(1) Supporting Self-help Efforts of Developing Countries

The most important philosophy of Japan’s ODA is to support the self-help efforts of developing countries based on good governance, by extending cooperation for their human resource development, institution building including development of legal systems, and economic and social infrastructure building, which constitute the basis for these countries’ development. Accordingly, Japan respects ownership by developing countries, and places priorities on their own development strategies.

In carrying out the above policy, Japan will give priority to assisting developing countries that make active efforts to pursue peace, democratization, and the protection of human rights, as well as structural reform in the economic and social spheres.

(2) Perspective of “Human Security”

In order to address direct threats to individuals such as conflicts, disasters, infectious diseases, it is important not only to consider the global, regional, and national perspectives, but also to consider the perspective of human security, which focuses on individuals. Accordingly, Japan will implement ODA to strengthen the capacity of local communities through human resource development. To ensure that human dignity is maintained at all stages, from the conflict stage to the reconstruction and development stages, Japan will extend assistance for the protection and empowerment of individuals.

(3) Assurance of Fairness

In formulating and implementing assistance policies, Japan will take steps to assure fairness. This should be achieved by giving consideration to the condition of the socially vulnerable, and the gap between the rich and the poor as well as the gap among various regions in developing countries. Furthermore, great attention will be paid with respect to factors such as environmental and social impact on developing countries of the implementation of ODA. In particular, the perspective of gender equality is important. Japan will make further efforts to improve the status of women, giving full consideration to the active participation of women in development, and to ensuring that women reap benefits from development.

(4) Utilization of Japan’s Experience and Expertise

Japan will utilize it’s own experience in economic and social development as well as in economic cooperation when assisting the development of developing countries, fully taking into account the development policies and assistance needs of developing countries. Japan will also utilize its advanced technologies, expertise, human resource, and institutions.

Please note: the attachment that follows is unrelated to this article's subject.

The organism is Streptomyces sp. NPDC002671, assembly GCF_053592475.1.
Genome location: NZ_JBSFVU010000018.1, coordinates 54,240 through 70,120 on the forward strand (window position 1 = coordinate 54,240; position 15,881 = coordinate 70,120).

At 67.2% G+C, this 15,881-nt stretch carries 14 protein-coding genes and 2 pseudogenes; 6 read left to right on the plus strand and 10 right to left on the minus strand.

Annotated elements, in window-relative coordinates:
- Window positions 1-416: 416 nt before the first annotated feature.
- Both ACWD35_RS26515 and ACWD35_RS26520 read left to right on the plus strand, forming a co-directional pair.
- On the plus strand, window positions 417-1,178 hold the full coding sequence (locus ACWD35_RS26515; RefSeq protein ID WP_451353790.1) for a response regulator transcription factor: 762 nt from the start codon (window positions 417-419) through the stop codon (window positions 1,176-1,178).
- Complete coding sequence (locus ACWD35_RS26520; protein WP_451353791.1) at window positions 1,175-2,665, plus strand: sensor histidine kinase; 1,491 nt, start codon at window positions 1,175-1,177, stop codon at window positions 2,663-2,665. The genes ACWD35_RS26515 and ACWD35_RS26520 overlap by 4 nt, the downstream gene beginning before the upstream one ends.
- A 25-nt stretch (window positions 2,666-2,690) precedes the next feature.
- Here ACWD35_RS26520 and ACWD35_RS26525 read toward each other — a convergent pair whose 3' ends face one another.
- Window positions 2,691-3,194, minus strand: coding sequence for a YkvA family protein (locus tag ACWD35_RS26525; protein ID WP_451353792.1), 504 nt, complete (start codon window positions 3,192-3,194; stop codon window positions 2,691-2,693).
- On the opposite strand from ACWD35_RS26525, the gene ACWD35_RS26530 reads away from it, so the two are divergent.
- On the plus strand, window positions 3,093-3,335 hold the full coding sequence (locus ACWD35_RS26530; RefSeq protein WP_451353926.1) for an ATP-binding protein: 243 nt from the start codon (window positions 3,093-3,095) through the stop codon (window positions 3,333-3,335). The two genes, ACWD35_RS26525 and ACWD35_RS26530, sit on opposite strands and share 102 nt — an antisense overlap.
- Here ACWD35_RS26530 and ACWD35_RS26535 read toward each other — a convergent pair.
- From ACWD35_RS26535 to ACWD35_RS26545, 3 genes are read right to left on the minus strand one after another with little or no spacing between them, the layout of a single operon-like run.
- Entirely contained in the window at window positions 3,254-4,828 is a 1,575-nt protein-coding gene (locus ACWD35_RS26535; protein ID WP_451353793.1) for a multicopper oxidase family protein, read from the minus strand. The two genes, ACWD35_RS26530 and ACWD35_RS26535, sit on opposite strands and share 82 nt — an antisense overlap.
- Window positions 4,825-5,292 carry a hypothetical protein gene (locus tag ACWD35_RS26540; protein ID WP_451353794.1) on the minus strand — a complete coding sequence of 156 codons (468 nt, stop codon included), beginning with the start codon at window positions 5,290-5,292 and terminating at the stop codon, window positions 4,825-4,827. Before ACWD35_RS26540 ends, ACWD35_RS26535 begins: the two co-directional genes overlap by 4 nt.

Implementation of ODA will be coordinated with key Japanese policies to ensure policy coherence, taking into consideration implications for Japan’s economy and society.

(5) Partnership and Collaboration with the International Community

Mainly with the initiative of international organizations, the international community is sharing more common development goals and strategies and various stakeholders are increasingly coordinating their aid activities. Japan will participate in this process, and endeavor to play a leading role. In parallel with such efforts, Japan will pursue collaboration with United Nations organizations, international financial institutions, other donor countries, NGOs, private companies, and other entities. In particular, Japan will enhance collaboration with international organizations that possess expertise and political neutrality, and will endeavor to ensure that Japan’s policies are reflected appropriately in the management of those organizations.

In addition, Japan will actively promote South-South cooperation in partnership with more advanced developing countries in Asia and other regions. Japan will also strengthen collaboration with regional cooperation frameworks, and will support region-wide cooperation that encompasses several countries.

3. Priority Issues

In accordance with the objectives and basic policies set out above, the following are Japan’s priority issues.

(1) Poverty Reduction

Poverty reduction is a key development goal shared by the international community, and is also essential for eliminating terrorism and other causes of instability in the world. Therefore, Japan will give high priorities to providing assistance to such sectors as education, health care and welfare, water and sanitation and agriculture, and will support human and social development in the developing countries. At the same time, sustainable economic growth, increase in employment, and improvement in the quality of life are indispensable for realizing poverty reduction and Japan places importance on providing assistance for these issues accordingly.

(2) Sustainable Growth

In order to invigorate developing countries’ trade and investment, as well as people-to-people exchanges, and to support sustainable growth, Japan will place importance on providing assistance for the development of socioeconomic infrastructure — a key factor for economic activity, and also for policy-making, the development of institutions, and human resource development. This will include (i) cooperation in the field of trade and investment including the appropriate protection of intellectual property rights and standardization, (ii) cooperation in the field of information and communications technology (ICT), (iii) the acceptance of exchange students, and (iv) cooperation for research.